Soil nitrous oxide and nitric oxide emissions as indicators of elevated atmospheric N deposition rates in seminatural ecosystems
Skiba, U.; Sheppard, L.; Pitcairn, C. E. R.; Leith, I.; Crossley, A.; van Dijk, S.; Kennedy, V. J.; Fowler, D.. 1998 Soil nitrous oxide and nitric oxide emissions as indicators of elevated atmospheric N deposition rates in seminatural ecosystems. Environmental Pollution, 102 (S1). 457-461. 10.1016/S0269-7491(98)80069-9Full text not available from this repository.
Elevated N deposition caused by ammonia emissions from poultry and pig farms, and supplemented N concentrations in acid mist in field and chamber experiments increased soil available NH4+ and NO3− concentrations and emissions of N2O and NO. In a ‘pristine’ soil, not previously exposed to high N deposition rates, an initial threshold of 40 kg N ha−1 year −1 was required to increase N2O emissions. For all data described here on average 0.76% (range 0.2 to 15%) of the elevated N deposited was emitted as N2O. For soils exposed to long-term and large N deposition rates N2O losses>3% of the N deposition rate were calculated. This suggests that N2O losses of more than 3% of the N input can be indicative of soil ecosystems where the N input exceeds its demand. For NO a more limited data set showed losses ranging from 1.3 to 20% of the elevated N input. It was calculated that NH3 emissions from all intensive pig and poultry farms in Great Britain accounted for 18 t N2O---N year−1 and that poultry farms accounted for less than 3 t NO---N year−1.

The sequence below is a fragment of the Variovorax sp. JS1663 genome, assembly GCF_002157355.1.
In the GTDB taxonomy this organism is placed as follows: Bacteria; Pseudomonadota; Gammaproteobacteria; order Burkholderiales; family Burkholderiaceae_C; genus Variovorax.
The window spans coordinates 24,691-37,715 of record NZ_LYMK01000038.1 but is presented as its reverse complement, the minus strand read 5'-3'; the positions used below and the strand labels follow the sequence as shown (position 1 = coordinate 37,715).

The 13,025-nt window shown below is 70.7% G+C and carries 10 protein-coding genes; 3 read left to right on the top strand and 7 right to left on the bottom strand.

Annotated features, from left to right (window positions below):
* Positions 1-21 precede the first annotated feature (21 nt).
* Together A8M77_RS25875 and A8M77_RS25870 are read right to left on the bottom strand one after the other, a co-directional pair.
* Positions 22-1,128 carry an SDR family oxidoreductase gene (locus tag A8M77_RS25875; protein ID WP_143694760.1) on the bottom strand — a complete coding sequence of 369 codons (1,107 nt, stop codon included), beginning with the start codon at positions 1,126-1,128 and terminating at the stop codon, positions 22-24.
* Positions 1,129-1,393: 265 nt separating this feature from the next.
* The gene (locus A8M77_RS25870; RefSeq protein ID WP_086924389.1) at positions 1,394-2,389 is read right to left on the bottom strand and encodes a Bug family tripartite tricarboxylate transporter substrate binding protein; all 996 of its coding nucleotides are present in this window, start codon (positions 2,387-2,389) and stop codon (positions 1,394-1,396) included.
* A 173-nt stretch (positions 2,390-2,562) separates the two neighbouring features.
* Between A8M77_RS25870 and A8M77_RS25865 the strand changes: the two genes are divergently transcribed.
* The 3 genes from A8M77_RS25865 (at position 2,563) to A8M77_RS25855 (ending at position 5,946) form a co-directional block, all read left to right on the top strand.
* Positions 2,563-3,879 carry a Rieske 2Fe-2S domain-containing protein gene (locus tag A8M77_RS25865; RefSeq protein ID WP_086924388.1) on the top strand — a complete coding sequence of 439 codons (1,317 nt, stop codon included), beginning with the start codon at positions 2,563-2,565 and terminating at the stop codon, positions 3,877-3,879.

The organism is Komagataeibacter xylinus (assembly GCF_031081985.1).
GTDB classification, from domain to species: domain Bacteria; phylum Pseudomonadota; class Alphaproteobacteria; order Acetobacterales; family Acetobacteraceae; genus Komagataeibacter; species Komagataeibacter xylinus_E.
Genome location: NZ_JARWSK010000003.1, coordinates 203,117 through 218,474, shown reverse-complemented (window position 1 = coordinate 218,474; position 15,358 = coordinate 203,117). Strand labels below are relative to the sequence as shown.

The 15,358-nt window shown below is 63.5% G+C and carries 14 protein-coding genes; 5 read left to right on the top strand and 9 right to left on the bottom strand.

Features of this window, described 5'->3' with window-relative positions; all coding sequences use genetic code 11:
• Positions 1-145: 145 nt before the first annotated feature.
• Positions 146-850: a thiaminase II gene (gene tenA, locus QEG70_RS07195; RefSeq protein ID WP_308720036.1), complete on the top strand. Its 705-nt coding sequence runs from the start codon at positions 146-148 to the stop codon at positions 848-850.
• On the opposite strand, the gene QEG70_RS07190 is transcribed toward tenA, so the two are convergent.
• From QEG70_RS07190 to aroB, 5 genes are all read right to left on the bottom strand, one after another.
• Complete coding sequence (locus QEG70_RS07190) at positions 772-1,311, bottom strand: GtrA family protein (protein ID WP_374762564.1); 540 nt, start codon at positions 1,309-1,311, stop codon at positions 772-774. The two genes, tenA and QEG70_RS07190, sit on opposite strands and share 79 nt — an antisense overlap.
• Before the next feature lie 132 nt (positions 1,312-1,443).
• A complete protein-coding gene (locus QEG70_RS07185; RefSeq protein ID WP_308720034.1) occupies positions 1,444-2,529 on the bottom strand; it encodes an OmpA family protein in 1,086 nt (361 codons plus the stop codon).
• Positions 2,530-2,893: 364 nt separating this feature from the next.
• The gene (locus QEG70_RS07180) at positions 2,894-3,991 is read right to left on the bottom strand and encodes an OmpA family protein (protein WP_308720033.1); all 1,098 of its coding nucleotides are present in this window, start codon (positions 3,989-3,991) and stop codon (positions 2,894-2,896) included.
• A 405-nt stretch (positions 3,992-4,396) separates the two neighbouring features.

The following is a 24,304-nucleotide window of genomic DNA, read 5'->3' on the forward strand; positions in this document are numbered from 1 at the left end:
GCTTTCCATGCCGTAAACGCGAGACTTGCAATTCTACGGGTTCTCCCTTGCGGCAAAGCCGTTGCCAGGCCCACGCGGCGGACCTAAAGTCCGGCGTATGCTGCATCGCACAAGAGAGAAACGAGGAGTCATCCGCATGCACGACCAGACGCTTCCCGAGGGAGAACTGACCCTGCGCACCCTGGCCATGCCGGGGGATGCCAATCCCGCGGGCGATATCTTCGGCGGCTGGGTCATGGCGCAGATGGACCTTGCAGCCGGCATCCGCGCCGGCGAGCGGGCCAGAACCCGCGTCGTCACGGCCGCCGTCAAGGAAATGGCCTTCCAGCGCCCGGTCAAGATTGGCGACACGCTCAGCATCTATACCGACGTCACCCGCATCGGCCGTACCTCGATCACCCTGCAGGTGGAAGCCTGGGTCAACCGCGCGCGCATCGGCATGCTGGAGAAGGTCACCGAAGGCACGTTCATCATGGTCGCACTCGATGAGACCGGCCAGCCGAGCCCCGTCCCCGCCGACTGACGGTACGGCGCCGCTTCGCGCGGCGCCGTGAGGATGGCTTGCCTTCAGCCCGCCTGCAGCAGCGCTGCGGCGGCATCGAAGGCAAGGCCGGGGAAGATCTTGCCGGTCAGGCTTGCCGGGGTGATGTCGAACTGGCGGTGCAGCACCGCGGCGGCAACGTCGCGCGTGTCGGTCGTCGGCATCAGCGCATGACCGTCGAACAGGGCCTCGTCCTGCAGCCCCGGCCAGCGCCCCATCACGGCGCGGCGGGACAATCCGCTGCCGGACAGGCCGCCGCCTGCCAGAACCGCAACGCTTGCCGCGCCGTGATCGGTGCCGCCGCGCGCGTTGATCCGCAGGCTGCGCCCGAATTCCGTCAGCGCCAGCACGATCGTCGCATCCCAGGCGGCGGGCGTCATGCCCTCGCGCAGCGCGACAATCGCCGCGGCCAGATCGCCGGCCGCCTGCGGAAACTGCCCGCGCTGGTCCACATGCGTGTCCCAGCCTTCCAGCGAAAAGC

|Programmes:||CEH Programmes pre-2009 publications > Biogeochemistry|
|CEH Sections:||_ Biogeochemistry & Ecosystem Function|
|Additional Keywords:||Nitrous oxide, nitric oxide, soils, N deposition|
|NORA Subject Terms:||Agriculture and Soil Science
Ecology and Environment
|Date made live:||11 Sep 2008 15:43|
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